IELTS Writing Task 2 | Is doing an enjoyable activity with a child better than reading?

Task 2 | Essay 9
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Doing an enjoyable activity with a child can be better for their overall skills development and creativity than reading.
  • To what extent do you agree?
How to answer this essay?
  • Introduction:
  • Paraphrase the overall essay main topic.
  • Write a clear opinion.
  • 1st Body Paragraph
  • Write a topic sentence with a clear main idea.
  • Explain your main idea.
  • Develop it with specific or hypothetical examples.
  • 2nd Body Paragraph
  • Write a new topic sentence with a new main idea.
  • Explain your new main idea.
  • Include specific details and examples.
  • Add as much information as you can and make sure it links logically.
  • Conclusion:
  • Summarise your main ideas.
  • Include a final thought.
Model Answer | Marked as Band 8
Cohesive connecting words that improve coherence in writing . Useful less common words that boost fluency in writing .
  • Some today have argued that in order to best facilitate a child’s skills and imagination they should participate in engaging activities instead of spending time reading. In my opinion, although reading is beneficial to imagination to an extent, it is better to take part in a more active pastime.
  • Those who argue in favor of reading maintain that it stimulates creativity. For generations, parents have read stories to children not only to impart moral lessons but also for inspiration. One of the most famous children’s authors, Dr. Seuss, is well-known for his imaginative drawings, creative rhymes, and socially conscious plotlines. Children who read his stories are then likely to imitate this example in their own writing and artwork. As kids grow older, they can discover other creative writers and use reading as a way to imagine diverse worlds and characters. By doing so, they will implicitly have more examples to creatively rely on in their studies and future work.
  • However, a fun activity requires greater levels of engagement. This is broadly true for a number of pastimes ranging from playing sports and making art to socializing and going on holiday. For instance, if parents decide to teach painting, their children will have to learn how to employ different kinds of paints and papers, choose subjects to portray, and learn the techniques to achieve any given effect. They will also have to develop resilience and dedication as their first paintings are unlikely to be successes. If this activity is done in a group, then they can develop social skills at the same time. Depending on the activity, a child will have to push themselves outside their comfort zone far beyond what is required when passively reading a book alone.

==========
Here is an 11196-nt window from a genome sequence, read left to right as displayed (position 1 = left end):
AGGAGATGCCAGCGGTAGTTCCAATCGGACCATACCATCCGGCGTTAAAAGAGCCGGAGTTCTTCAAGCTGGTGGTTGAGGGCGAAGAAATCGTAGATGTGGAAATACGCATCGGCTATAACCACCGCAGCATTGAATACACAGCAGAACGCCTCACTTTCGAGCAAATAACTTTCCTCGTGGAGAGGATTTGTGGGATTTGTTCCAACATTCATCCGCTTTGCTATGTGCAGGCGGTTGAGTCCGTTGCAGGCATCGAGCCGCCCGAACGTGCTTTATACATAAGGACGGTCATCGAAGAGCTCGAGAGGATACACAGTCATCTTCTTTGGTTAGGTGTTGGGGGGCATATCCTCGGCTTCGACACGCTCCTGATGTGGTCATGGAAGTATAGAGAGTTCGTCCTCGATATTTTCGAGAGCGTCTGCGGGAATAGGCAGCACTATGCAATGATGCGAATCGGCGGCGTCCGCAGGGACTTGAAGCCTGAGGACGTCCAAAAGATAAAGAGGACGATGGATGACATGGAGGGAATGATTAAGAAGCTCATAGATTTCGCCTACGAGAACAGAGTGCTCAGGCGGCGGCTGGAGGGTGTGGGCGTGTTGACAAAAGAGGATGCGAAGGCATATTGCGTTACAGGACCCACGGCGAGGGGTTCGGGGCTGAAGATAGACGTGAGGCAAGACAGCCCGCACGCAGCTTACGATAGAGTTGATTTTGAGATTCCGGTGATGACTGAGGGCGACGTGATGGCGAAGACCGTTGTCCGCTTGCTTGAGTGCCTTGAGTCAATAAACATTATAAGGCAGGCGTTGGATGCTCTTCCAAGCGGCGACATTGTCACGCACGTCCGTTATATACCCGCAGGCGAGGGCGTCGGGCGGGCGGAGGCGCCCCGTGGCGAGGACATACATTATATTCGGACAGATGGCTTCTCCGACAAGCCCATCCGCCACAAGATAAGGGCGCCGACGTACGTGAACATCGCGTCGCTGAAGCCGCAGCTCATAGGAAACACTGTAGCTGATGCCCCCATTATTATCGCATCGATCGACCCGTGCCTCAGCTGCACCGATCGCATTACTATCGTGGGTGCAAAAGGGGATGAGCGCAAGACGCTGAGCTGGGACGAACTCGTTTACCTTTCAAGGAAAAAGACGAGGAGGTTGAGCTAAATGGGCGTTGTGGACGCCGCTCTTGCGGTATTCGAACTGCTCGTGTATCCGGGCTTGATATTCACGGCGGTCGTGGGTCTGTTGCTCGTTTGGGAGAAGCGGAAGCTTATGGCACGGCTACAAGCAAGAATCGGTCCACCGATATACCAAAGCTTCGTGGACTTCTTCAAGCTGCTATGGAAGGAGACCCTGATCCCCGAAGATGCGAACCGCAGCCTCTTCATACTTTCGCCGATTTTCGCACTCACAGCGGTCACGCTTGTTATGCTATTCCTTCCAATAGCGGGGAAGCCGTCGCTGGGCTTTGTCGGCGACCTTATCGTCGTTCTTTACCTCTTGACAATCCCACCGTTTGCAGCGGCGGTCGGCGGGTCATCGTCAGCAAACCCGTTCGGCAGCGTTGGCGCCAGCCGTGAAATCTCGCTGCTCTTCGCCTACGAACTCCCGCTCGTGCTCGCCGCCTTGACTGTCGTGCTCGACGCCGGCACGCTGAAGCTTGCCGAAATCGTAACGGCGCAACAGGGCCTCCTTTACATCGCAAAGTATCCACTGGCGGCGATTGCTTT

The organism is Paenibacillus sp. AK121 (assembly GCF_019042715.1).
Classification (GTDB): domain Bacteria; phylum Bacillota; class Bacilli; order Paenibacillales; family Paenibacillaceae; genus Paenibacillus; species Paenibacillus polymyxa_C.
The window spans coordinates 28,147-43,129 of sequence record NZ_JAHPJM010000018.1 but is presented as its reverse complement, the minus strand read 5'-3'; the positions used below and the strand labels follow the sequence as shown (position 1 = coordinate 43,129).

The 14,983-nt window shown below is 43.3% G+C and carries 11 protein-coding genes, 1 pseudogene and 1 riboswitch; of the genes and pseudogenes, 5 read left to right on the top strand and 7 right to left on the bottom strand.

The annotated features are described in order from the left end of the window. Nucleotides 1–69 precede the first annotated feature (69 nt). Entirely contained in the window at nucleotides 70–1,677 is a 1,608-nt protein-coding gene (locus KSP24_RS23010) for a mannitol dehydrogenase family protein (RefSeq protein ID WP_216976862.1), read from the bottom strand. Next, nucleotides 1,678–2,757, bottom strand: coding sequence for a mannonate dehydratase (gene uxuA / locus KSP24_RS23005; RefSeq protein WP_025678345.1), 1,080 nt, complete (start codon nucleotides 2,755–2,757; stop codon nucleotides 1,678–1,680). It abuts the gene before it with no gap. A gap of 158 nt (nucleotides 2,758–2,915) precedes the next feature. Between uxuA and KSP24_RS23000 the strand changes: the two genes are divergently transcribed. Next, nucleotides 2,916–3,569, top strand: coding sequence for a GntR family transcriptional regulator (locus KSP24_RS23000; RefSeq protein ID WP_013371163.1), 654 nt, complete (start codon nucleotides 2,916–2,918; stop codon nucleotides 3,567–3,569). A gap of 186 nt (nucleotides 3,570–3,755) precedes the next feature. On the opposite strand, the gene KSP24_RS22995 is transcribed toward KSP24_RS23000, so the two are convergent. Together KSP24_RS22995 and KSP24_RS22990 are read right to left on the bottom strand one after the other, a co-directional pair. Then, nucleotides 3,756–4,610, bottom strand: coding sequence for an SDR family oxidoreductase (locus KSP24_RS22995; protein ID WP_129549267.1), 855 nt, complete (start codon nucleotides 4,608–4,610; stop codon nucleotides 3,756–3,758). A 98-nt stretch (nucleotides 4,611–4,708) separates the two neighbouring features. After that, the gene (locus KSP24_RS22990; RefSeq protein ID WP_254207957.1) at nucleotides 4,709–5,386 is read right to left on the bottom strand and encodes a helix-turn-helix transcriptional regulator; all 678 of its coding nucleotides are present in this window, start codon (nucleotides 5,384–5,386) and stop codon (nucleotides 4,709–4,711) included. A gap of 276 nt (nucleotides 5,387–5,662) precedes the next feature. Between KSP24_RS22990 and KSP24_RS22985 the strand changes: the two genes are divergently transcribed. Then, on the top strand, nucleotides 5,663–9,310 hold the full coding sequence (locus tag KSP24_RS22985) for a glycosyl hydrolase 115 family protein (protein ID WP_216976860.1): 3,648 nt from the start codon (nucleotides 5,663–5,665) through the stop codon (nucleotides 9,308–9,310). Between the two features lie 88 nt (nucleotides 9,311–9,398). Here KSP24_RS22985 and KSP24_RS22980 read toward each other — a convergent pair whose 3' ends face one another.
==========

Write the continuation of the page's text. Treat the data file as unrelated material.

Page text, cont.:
• In conclusion, despite the legitimate benefits of reading for imagination, I would argue that a more active undertaking has more concrete and memorable advantages. Parents should encourage a balance but prioritize active engagement over passivity.
323 words

Vocabulary and Useful Expressions

  • facilitate: make it possible to, allow for
  • imagination: creativity, thinking of lots of ideas
  • participate in engaging activities instead of spending time reading: do fun stuff rather than reading books
  • beneficial to imagination to an extent: helps you be more creative somewhat
  • take part in a more active pastime: do more active activities
  • Those who argue in favor of: people who support
  • maintain: argue
  • stimulates creativity: makes you more imaginative
  • not only to impart moral lessons: more than just telling you ethical stories
  • inspire: encourage
  • well-known for his imaginative drawings: famous for creative pictures
  • creative rhymes: interesting words that sound the same
  • socially conscious plotlines: stories that show you care about the world
  • imitate: copy
  • As kids grow older: when children grow up
  • discover other creative writers: find different imaginative authors
  • imagine diverse worlds and characters: think of varied places and people
  • By doing so: in this way
  • implicitly: not explicitly
  • rely on: depend on
  • studies: schoolwork
  • future work: job later
  • requires greater levels of engagement: need more interaction
  • This is broadly true for: mostly the case for
  • ranging from playing sports and making art to socializing and going on holiday: including…
  • decides: chooses
  • employ: use
  • subjects: what you choose to draw about
  • portray: how it is shown
  • learn the techniques to achieve any given effect: know how to make different kinds of images
  • develop resilience: become grittier
  • dedication: commitment
  • unlikely to be successes: not much chance of it working out
  • social skills at the same time: interacting with others also
  • Depending on: relying on
  • push themselves outside their comfort zone far beyond: challenge yourself
  • passively reading a book alone: buried in a book on your own
  • despite the legitimate benefits of: regardless of the real advantages of
  • active undertaking: not a passive activity
  • concrete: real, tangible
  • memorable advantages: easy to remember benefits
  • encourage a balance: promote equality
  • prioritize active engagement over passivity: focus more on activity rather than doing nothing
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